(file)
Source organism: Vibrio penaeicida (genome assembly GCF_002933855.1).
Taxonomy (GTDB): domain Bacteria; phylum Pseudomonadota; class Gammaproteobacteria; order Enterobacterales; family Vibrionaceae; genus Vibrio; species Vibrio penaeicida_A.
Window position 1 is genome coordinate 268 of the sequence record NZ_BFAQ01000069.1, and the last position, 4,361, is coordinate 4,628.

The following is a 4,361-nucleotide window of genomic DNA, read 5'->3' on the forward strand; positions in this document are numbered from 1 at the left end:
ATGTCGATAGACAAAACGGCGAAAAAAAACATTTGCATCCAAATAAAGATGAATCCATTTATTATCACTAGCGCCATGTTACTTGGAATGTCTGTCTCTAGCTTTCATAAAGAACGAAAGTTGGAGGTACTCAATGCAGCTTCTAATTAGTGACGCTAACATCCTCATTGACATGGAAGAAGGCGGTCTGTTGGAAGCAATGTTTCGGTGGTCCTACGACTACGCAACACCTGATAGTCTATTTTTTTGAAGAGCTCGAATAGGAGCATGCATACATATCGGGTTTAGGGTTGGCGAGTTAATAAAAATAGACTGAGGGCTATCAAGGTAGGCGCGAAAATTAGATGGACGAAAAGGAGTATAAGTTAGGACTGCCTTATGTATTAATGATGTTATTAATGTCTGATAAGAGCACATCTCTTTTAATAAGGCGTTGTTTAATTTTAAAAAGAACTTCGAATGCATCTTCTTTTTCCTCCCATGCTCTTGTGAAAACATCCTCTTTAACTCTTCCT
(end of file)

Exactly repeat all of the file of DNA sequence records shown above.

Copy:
Source organism: Vibrio penaeicida (genome assembly GCF_002933855.1).
Taxonomy (GTDB): domain Bacteria; phylum Pseudomonadota; class Gammaproteobacteria; order Enterobacterales; family Vibrionaceae; genus Vibrio; species Vibrio penaeicida_A.
Window position 1 is genome coordinate 268 of the sequence record NZ_BFAQ01000069.1, and the last position, 4,361, is coordinate 4,628.

The following is a 4,361-nucleotide window of genomic DNA, read 5'->3' on the forward strand; positions in this document are numbered from 1 at the left end:
ATGTCGATAGACAAAACGGCGAAAAAAAACATTTGCATCCAAATAAAGATGAATCCATTTATTATCACTAGCGCCATGTTACTTGGAATGTCTGTCTCTAGCTTTCATAAAGAACGAAAGTTGGAGGTACTCAATGCAGCTTCTAATTAGTGACGCTAACATCCTCATTGACATGGAAGAAGGCGGTCTGTTGGAAGCAATGTTTCGGTGGTCCTACGACTACGCAACACCTGATAGTCTATTTTTTTGAAGAGCTCGAATAGGAGCATGCATACATATCGGGTTTAGGGTTGGCGAGTTAATAAAAATAGACTGAGGGCTATCAAGGTAGGCGCGAAAATTAGATGGACGAAAAGGAGTATAAGTTAGGACTGCCTTATGTATTAATGATGTTATTAATGTCTGATAAGAGCACATCTCTTTTAATAAGGCGTTGTTTAATTTTAAAAAGAACTTCGAATGCATCTTCTTTTTCCTCCCATGCTCTTGTGAAAACATCCTCTTTAACTCTTCCT